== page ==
Share giving FAQs
Below are some of the most frequently asked share-giving questions. If your questions isn't answered below then please email firstname.lastname@example.org or call 01444 446645.
- Where do I start?
The first thing you should do is contact a financial adviser to discuss the best ways for you to give and the tax implications.
- What shares qualify?
To qualify for income tax relief, the shares must be listed or dealt on a stock exchange. Look at the financial pages of the newspapers to check this and to establish their market value on the day you make the gift.
- How do I claim income tax relief?
Keep some evidence of the gift, such as a letter to the Sightsavers about the donation, and a note of the market value of the shares.
Your income tax deduction will be the:
- Market value of the shares (see the Inland Revenue for help with this calculation)
- Plus the possible costs of transferring the shares, such as your stockbroker's fees
- What are the tax advantages?
Put simply, you can claim tax relief equal to the market value of the shares on the day you make the gift, together with any associated costs such as brokers' fees. The relief is against your income tax for the year. For example, if you give a charity £1,000 worth of shares and you are a higher rate taxpayer, you will pay £400 less in income tax that year.
Additionally, you will not have to pay any capital gains tax (CGT) on any increase in the value of the shares since you bought them. In theory this could mean a further 'saving' of up to 40% for a higher rate taxpayer although, in practice, the tax saving is likely to be less than 40%. If your shares have gone down in value, you should be aware that you will not be able to use this loss to offset any other CGT liability you may have.
- What do I need to do to claim my tax back?
You need to:
- Keep evidence of the gift, and of the date it was made.
- Make the gift to a UK charity.
Be aware that if you receive any benefit as a result of making the gift, this will reduce your tax relief.
The relief is available for shares and securities listed on the UK Stock Market, the Alternative Investment Market, and recognised stock exchanges overseas. It is also available for units in a UK unit trust, shares in a UK open-ended investment company (OEIC), and some similar foreign investments.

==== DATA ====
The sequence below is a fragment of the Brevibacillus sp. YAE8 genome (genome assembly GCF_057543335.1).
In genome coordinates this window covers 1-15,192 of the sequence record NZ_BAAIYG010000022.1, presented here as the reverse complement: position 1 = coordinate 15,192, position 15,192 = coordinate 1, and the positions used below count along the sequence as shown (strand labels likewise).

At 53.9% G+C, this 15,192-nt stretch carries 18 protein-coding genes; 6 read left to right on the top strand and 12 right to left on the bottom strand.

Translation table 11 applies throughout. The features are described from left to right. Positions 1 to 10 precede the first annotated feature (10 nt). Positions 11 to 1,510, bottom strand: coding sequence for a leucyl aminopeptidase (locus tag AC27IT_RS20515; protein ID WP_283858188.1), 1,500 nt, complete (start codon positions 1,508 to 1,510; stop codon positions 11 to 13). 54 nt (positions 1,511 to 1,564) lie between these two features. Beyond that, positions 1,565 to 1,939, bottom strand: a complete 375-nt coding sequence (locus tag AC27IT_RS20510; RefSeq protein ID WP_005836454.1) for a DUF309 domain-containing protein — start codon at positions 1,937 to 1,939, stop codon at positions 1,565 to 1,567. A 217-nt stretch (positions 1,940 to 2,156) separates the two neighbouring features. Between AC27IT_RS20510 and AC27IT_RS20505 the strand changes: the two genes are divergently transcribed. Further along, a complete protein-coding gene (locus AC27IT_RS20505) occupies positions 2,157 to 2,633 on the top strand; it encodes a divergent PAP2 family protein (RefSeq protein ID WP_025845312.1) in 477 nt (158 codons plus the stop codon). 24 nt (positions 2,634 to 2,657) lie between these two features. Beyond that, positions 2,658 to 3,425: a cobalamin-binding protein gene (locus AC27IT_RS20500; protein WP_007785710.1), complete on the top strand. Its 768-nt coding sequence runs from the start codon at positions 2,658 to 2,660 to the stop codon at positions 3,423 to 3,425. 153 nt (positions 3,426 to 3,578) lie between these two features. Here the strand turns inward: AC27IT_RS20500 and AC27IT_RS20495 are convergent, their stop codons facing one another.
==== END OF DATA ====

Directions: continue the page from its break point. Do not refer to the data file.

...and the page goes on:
- How do I go about making the gift?
Initially contact Sightsavers via email@example.com or call 01444 446645.
Transferring your shares is quite straightforward.
What you do depends on whether you have an actual share certificate, or whether your shares are held in a nominee account which is why you need to contact Sightsavers and then we can explain the simple process.
If the shares are very small then we may suggest that you donate them via Sharegift (registered charity 1052686). ShareGift specialises in accepting small holdings of shares with low values, which would normally be uneconomic to be sold. They aggregate the shares, sell them when they have collected enough and distribute the ultimate proceeds to UK charities which would include Sightsavers if you suggest Sightsavers as recipients for your shares. For further information please visit www.sharegift.org
- What will Sightsavers do with the shares?
We will give the shares to our broker who will advise us whether selling or keeping hold of the shares is the best option at that current time. If you request that we sell the shares immediately then we will do this.
- Is it better to donate shares or cash?
The answer to this question depends on your individual tax situation and whether you wish the charity to receive the greatest benefit from the tax relief or yourself.
With a gift of shares, you get the tax relief. If the shares you give are worth say £1,000, the charity will get that gift and you can claim tax relief of £220 or £400, depending on whether you are a basic rate or higher rate taxpayer.
If you give cash to a charity through Gift Aid, (which requires the completion of a simple form), the charity can claim back basic rate tax - your cash gift of £100 is worth £128 to the charity. If you are a higher rate taxpayer, you can also claim back the difference between the basic and higher rate. But if you sold shares to raise the cash for the donation, you may have to pay Capital Gains Tax on any increase in the market value of these shares. If you are uncertain about the best way to give you should seek professional advice from an accountant, a financial adviser or a solicitor.
- Is the share value affected?
In our experience some of our donors who are company directors have been concerned about the effect that an immediate sale of a significant number of their shares by the NDCS would have on the share value.
- The first way is for you to gift the shares to us in a controlled manner over a number of years. This may be advisable for personal tax reasons as well, because you need to ensure that you have enough taxable income in the year that you make the donation to offset against the market value of your gift.
- The second way is for you to send us the share certificate in the name of the NDCS and attach a letter with conditions as to when we can sell the shares. We will then simply hold onto them until the date you specify.
- Can I find out more about Share Giving
For further information on share-giving and tax relief please visit:
You can contact the Inland Revenue at:
Tel: 0151 472 6043/6046 (queries on gifts of shares)
Tel: 0131 777 4040 (all queries in Scotland)